If you’re planning to develop a project that conveys a message visually, whether it has an audio narration or not, the traditional method of outlining may not be sufficient for your planning stage.
You may want to use an outline to develop the essay portion of a CDS-style digital storytelling project, but in order to help you visualize which parts of the essay should line up with which visuals, you may want to use a storyboard instead. A storyboard is also an obvious method of planning an animation or comic book.
What is a storyboard?
Storyboarding is a technique for planning a visual composition project (just as outlining is a technique for planning a project to be composed in alphabetic text). You will prepare a storyboard to serve as a rough draft of your audiovisual or visual project, and your classmates will give you feedback on the storyboard.
As with an outline for a text essay, the more effort you put into a storyboard, the easier you’ll find the process of actually composing your digital story. But just as often happens with outlines, you may also find yourself diverging from the storyboard once you start developing the project, which is fine. Just keep in mind that you’ll need to turn a rhetorical rationale for your project that explains the kinds of decisions you made in the drafting and revising process, based on what you thought would be most meaningful to your target audience.
You should follow some set of established guidelines for preparing a storyboard, but you may choose which guidelines seem most fitting to your project and your style of planning. For example, you may use Chapter 4 from the Digital Storytelling Cookbook or one of these resources:
- Storyboarding (from Educational Uses of Digital Storytelling)
- Multimedia Storytelling: Storyboarding (from Knight Digital Media Center)
- Digital Storytelling Storyboard Templates (PDF file from Jason Ohler)
To see a few examples of what a storyboard might look like and how it might help you plan, go to this Digital Storytelling workshop page and watch a few minutes of each video. Then take a look at the storyboard for each video.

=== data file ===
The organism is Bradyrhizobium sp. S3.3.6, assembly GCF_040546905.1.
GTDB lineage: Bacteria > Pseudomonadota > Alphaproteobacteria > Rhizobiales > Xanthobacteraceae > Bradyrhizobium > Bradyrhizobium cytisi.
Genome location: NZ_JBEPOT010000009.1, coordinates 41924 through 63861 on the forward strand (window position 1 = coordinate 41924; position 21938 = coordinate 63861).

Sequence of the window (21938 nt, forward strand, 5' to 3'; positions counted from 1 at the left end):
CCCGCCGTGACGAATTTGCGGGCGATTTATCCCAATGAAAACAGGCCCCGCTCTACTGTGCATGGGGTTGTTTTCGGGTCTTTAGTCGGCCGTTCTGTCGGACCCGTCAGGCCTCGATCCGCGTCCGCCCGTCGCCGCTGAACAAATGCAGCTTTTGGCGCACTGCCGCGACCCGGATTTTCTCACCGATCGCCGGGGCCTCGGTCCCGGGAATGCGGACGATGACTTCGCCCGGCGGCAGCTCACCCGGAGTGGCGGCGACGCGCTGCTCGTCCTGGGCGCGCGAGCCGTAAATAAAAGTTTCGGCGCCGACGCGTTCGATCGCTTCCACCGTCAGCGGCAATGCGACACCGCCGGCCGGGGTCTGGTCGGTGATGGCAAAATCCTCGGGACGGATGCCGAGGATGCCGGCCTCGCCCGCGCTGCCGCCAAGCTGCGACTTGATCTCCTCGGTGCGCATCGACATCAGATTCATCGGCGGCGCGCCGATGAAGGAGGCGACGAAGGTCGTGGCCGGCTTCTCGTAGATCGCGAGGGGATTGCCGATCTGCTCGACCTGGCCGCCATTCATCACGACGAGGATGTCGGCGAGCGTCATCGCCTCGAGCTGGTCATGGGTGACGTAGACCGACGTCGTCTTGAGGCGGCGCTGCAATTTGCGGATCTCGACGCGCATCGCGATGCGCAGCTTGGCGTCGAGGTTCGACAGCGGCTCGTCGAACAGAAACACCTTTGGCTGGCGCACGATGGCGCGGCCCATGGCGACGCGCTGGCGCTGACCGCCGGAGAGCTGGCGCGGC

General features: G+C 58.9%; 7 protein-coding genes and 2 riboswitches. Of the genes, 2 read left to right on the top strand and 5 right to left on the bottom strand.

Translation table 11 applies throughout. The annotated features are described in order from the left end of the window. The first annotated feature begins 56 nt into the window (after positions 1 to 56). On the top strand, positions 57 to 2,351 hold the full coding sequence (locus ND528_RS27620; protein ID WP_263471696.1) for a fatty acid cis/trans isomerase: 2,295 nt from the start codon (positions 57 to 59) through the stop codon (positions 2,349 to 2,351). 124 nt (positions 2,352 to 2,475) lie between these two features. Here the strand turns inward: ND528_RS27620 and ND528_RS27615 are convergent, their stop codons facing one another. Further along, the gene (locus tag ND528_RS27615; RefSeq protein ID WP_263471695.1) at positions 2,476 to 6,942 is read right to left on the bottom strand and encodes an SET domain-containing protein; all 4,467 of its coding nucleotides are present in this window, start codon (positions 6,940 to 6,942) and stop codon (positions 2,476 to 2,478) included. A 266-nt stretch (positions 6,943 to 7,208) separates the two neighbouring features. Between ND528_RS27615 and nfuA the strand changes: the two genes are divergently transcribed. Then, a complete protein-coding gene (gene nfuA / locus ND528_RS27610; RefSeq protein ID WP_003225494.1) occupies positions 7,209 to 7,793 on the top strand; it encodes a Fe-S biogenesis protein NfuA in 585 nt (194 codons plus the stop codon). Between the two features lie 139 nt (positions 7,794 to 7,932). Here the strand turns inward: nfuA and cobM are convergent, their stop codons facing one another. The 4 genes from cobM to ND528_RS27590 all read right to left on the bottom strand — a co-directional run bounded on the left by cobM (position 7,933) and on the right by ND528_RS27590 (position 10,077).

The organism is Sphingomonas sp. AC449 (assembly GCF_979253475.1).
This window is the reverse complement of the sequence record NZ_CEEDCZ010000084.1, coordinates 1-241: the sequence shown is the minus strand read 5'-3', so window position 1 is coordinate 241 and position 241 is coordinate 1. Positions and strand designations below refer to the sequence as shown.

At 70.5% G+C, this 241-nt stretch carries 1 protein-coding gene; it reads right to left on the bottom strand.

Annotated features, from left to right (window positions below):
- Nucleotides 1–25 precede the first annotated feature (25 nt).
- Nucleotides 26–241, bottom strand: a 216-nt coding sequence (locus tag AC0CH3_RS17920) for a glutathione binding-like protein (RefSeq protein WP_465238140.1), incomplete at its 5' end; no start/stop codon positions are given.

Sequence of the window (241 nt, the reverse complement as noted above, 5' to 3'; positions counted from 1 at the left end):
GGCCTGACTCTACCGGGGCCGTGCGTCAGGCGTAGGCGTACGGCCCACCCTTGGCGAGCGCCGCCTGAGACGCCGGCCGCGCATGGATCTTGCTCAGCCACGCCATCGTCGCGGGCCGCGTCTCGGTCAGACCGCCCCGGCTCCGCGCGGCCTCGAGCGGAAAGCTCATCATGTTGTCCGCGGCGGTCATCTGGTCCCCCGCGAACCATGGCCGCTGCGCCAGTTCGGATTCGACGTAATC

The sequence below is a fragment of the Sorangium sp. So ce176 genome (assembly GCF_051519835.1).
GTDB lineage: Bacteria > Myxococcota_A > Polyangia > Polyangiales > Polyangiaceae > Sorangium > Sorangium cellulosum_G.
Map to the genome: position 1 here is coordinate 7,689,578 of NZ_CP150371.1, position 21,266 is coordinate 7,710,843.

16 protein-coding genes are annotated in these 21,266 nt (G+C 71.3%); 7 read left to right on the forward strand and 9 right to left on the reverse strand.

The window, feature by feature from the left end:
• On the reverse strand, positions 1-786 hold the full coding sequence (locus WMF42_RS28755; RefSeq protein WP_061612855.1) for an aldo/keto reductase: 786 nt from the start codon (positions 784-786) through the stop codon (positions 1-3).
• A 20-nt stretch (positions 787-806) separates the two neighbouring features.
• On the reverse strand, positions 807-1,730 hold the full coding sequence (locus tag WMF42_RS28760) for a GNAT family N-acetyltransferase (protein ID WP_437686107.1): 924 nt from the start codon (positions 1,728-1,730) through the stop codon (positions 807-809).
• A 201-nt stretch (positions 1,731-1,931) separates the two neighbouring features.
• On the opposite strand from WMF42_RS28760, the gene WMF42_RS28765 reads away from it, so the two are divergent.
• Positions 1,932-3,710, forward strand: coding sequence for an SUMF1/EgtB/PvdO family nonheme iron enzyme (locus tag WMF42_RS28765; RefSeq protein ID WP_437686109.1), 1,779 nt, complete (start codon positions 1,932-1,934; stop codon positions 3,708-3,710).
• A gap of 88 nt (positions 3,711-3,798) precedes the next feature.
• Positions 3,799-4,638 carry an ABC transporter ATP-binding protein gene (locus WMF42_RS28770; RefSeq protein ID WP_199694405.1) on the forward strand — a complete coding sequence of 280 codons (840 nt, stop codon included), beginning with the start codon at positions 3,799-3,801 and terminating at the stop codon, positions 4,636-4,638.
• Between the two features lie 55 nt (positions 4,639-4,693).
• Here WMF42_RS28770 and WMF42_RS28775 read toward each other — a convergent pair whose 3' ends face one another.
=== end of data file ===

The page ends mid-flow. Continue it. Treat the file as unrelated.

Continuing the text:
I think when you see how the storyboard corresponds to the video, you’ll get a better sense for how helpful a storyboard is in the planning process, so that you don’t feel overwhelmed with a having a bunch of photos in iMovie and no idea what to do with them.
One easy way to develop a storyboard is to use PowerPoint, since you can include both an image and your planning notes on a single slide.
PowerPoint is not necessarily a good choice for assembling the final product, however, as it’s a bit of a pain to add your audio narration. If you don’t have PowerPoint, you can use the Presentation app within Google Docs instead.
Another method students with Macs have found helpful for storyboarding is to launch the Stickies app (in your Applications folder) and put notes for each frame on a separate sticky that is then placed in order.
A third method is to make a two-column table in Word with lots of rows, and on each row, put the image in the left column and your notes in the right column.
If you prefer working with pen and paper, you could use index cards or draw a storyboard on blank sheets of paper. Be creative!
- Developing your storyboard
- Storyboarding from Video 101
- Making Movie Storyboards
- Storyboards (samples with stick figures)
- Digital Storytelling Storyboard Templates (PDF file)
- Storyboard Templates (save as PDF, can convert into Word docs)
- Jason Ohler’s storyboard template (MS Word file)
- How to make a storyboard and shot list
- Storyboarding Your Film
- Camera Movement Techniques
- Video Camera Shots
- Cinematic techniques
- Vimeo’s Video School: Video 101 (lots of lessons, including scripting, storyboarding, and making shot lists)
- How to create an awesome video shot list